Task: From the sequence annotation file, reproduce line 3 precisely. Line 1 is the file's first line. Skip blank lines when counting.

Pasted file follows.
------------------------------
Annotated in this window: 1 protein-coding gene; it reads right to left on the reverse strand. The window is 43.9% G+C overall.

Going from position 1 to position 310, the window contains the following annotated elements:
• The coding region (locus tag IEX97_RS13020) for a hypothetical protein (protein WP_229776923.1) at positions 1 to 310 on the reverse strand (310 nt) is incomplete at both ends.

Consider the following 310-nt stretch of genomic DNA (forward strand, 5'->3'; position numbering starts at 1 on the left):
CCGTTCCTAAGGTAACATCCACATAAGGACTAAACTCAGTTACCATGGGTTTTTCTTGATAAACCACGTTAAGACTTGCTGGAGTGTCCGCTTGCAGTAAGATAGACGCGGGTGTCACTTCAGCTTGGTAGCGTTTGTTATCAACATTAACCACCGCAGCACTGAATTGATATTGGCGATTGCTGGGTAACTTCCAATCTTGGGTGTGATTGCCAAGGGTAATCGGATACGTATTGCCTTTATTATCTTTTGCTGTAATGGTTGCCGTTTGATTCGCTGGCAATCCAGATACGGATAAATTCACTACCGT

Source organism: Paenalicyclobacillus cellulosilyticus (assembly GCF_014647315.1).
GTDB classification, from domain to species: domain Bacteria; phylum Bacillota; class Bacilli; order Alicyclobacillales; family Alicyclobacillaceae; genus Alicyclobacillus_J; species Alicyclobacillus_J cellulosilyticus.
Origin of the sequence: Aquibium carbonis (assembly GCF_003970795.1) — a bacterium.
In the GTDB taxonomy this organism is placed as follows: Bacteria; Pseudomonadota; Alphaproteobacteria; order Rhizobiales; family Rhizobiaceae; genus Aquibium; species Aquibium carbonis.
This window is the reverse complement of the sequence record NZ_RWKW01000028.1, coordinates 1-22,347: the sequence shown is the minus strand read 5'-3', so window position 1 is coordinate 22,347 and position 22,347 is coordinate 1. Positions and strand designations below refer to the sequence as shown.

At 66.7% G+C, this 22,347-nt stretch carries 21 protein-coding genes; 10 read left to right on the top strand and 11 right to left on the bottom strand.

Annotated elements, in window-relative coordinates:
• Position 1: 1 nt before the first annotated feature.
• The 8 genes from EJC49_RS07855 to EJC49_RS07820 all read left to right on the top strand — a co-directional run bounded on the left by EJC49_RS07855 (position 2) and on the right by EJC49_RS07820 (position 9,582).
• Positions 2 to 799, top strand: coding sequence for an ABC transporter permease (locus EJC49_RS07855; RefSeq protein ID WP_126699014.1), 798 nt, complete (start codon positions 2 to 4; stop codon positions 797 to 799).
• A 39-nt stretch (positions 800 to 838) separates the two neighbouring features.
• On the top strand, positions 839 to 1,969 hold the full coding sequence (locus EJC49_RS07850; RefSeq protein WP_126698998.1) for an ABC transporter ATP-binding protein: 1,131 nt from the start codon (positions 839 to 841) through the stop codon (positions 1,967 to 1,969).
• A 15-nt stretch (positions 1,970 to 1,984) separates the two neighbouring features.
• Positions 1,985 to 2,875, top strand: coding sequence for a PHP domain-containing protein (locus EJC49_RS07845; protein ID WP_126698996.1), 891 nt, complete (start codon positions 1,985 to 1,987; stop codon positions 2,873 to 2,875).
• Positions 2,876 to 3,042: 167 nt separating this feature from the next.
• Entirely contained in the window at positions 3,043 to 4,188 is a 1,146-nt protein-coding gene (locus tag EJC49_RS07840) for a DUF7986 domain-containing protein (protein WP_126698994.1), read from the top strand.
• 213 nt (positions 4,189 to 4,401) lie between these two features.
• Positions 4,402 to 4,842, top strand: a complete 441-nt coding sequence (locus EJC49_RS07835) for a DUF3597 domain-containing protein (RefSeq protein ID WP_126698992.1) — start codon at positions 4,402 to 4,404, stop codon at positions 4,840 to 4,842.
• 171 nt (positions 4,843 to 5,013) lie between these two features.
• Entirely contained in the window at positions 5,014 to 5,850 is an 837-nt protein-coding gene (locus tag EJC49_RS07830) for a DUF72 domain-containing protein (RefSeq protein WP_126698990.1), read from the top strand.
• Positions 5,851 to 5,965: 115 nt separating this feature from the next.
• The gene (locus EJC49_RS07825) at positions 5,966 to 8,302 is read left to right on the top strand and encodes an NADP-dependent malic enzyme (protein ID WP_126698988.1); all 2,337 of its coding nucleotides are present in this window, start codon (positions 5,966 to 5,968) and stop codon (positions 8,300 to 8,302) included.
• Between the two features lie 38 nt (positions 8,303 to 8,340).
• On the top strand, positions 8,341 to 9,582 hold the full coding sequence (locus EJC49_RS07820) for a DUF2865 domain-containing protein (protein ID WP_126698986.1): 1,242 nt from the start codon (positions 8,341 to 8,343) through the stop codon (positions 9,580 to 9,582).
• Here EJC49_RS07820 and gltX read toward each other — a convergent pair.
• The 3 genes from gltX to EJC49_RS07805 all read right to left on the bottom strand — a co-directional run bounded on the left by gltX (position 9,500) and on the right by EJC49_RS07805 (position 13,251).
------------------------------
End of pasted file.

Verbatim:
• The coding region (locus tag IEX97_RS13020) for a hypothetical protein (protein WP_229776923.1) at positions 1 to 310 on the reverse strand (310 nt) is incomplete at both ends.